A certain FT story has caused a bit of a stir in European markets on Tuesday.
It regards the fact that Spanish banks are lobbying the European Central Bank “to act to ease the systemic fallout from the expiry of a €442bn ($542bn) funding programme this week” and the fact they have accused the central bank of “absurd” behaviour in not renewing the scheme. Because apparently having banks rely solely on ECB liquidity isn’t absurd in its own right.
Anyway, ECB Governing Council member Christian Noyer has been talking down the potential effects of the 12-month LTRO’s expiry as a result. Via Reuters:
“The ECB and Eurosystem will do what is necessary to make sure the liquidity is there,” Noyer told Europe 1 radio. “You shouldn’t exaggerate things or be excessively worried,” he said about potential problems in money markets.
But not all are convinced.
Among them is Simon Derrick, analyst at custodian BNY Mellon, who summed up on Tuesday the situation that’s now facing the euro:
Both our own flow data and the latest price action in a range of underlying asset markets indicate that the EUR is living on borrowed time.
Although, he notes, the market will probably need some sort of catalyst event if it is to begin to buckle.
Luckily for all, we might have just that coming up on Thursday. Not only is it the day the ECB’s LTRO expires, it’s also the day Spain goes to market in its latest bond auction.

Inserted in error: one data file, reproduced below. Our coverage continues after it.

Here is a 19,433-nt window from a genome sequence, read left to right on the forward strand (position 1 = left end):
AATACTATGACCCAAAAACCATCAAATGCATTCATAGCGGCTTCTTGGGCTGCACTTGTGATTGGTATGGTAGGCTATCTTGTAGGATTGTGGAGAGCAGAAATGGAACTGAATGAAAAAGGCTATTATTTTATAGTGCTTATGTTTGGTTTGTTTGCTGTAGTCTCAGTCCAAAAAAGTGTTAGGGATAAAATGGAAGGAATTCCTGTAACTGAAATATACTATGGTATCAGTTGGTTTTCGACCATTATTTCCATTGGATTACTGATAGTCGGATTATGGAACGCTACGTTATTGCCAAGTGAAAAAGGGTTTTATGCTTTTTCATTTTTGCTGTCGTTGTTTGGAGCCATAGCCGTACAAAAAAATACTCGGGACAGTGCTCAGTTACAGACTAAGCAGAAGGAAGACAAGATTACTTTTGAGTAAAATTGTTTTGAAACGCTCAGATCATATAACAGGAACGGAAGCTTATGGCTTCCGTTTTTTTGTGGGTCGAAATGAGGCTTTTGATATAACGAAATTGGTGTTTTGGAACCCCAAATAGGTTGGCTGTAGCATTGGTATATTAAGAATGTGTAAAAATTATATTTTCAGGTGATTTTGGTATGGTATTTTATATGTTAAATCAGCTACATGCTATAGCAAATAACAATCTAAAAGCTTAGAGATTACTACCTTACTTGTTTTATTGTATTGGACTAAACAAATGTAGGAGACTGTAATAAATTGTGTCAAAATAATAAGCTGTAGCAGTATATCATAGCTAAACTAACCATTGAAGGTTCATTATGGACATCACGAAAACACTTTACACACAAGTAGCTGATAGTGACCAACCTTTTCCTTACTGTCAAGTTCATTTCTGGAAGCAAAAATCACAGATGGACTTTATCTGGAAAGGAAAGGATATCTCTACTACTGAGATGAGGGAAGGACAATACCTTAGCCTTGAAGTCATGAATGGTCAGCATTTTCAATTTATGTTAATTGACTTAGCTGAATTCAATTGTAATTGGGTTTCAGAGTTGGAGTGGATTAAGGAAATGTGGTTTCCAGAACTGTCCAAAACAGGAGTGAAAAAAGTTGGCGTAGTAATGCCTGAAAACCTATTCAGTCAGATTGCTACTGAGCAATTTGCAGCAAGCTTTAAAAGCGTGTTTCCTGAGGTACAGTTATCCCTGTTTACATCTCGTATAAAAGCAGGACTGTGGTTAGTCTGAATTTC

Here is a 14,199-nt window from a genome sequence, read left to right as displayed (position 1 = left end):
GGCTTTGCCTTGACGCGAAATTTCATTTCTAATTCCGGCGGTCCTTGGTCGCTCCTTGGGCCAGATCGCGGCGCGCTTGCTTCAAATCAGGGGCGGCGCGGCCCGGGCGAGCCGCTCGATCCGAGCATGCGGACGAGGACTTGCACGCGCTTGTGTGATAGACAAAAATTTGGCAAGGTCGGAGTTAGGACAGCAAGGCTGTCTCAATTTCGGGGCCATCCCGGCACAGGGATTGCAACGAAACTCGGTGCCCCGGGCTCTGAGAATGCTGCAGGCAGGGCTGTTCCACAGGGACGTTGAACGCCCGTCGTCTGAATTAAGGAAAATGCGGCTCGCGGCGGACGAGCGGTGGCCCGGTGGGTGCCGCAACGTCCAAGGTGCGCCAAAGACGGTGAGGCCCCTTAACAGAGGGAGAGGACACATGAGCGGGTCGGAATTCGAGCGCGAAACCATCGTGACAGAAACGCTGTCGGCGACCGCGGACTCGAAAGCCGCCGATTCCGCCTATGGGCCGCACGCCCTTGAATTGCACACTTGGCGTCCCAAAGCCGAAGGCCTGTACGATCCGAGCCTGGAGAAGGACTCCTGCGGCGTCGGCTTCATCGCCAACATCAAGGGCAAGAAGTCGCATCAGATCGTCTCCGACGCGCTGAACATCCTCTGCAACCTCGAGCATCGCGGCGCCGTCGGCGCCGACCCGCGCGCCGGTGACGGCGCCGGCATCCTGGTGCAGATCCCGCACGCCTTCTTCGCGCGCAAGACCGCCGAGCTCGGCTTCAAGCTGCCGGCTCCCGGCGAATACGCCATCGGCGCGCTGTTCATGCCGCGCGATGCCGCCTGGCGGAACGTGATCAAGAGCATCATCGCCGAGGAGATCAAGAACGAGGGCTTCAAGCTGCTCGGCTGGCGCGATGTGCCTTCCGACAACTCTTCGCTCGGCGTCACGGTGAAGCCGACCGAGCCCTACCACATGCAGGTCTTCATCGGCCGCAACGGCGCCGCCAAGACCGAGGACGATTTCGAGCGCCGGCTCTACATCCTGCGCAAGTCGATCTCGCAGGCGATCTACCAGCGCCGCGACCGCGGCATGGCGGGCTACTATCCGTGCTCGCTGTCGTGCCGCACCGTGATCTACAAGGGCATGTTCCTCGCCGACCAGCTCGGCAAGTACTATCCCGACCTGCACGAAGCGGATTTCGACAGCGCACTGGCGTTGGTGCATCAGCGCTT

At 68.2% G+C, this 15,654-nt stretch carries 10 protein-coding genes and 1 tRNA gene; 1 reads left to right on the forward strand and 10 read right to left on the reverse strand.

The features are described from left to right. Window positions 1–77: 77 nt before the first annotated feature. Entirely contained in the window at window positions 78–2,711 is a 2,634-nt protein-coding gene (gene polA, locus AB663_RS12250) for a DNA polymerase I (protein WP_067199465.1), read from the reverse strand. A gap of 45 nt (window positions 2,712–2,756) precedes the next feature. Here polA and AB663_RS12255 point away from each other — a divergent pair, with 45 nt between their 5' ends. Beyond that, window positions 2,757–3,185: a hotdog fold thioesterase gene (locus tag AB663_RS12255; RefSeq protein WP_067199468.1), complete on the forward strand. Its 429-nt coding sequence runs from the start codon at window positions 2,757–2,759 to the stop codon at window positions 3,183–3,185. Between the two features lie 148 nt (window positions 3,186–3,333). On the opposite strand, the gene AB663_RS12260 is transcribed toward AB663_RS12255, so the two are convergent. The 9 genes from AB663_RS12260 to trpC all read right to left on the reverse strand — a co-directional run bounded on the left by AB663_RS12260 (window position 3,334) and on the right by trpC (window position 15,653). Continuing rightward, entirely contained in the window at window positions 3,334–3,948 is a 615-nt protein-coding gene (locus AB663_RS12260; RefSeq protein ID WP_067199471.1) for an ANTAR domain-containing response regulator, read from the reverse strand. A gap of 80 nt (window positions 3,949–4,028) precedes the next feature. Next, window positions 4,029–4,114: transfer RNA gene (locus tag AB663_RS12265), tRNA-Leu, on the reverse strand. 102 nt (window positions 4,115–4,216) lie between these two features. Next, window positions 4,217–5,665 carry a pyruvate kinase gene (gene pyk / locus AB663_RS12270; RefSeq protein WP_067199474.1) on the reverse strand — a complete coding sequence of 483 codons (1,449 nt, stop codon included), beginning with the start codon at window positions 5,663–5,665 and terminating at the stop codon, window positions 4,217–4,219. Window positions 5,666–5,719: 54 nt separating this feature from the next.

As Derrick observes (our emphasis):
Although the currency markets may have taken a relatively sanguine view towards the EUR over the course of the past month, it is clear that sentiment towards the underlying asset markets continues to deteriorate at a rapid pace (particularly towards Greece). Given that the performance of the EUR over the past decade has, to a large degree, been intertwined with that of its underlying sovereign debt markets (given the role it was given as a credible alternative to the USD as a major reserve currency), this is an ominous sign.
More simply put, if it is a choice between believing in the action seen in the currency markets at present or that in the underlying markets, we would choose the latter.
As with most crises, however, there usually needs to be a specific catalyst to spark the currency markets to life. Given this we note the Presidential election taking place in Germany on Wednesday (a vote that is increasingly seen as a vote of confidence in the government), while Thursday sees both a Spanish Government bond auction and the expiry of the ECB’s EUR 442 Bn in on-year loans to 1,121 Eurozone banks (the ECB will be meeting in full banks’ demands for three month liquidity on Wednesday, and then on Thursday it will offer unlimited funds for six days). As all three events have the potential to significantly unsettle the currency markets, the latter part of this week could be worth watching closely.
Which, of course, is particularly nice timing by Spain.
The auction in question by the way is for five-year bonds, although the sum to be auctioned has yet to determined — which we presume is to manage expectations on account of Spain’s long, hot, refinancing summer ahead.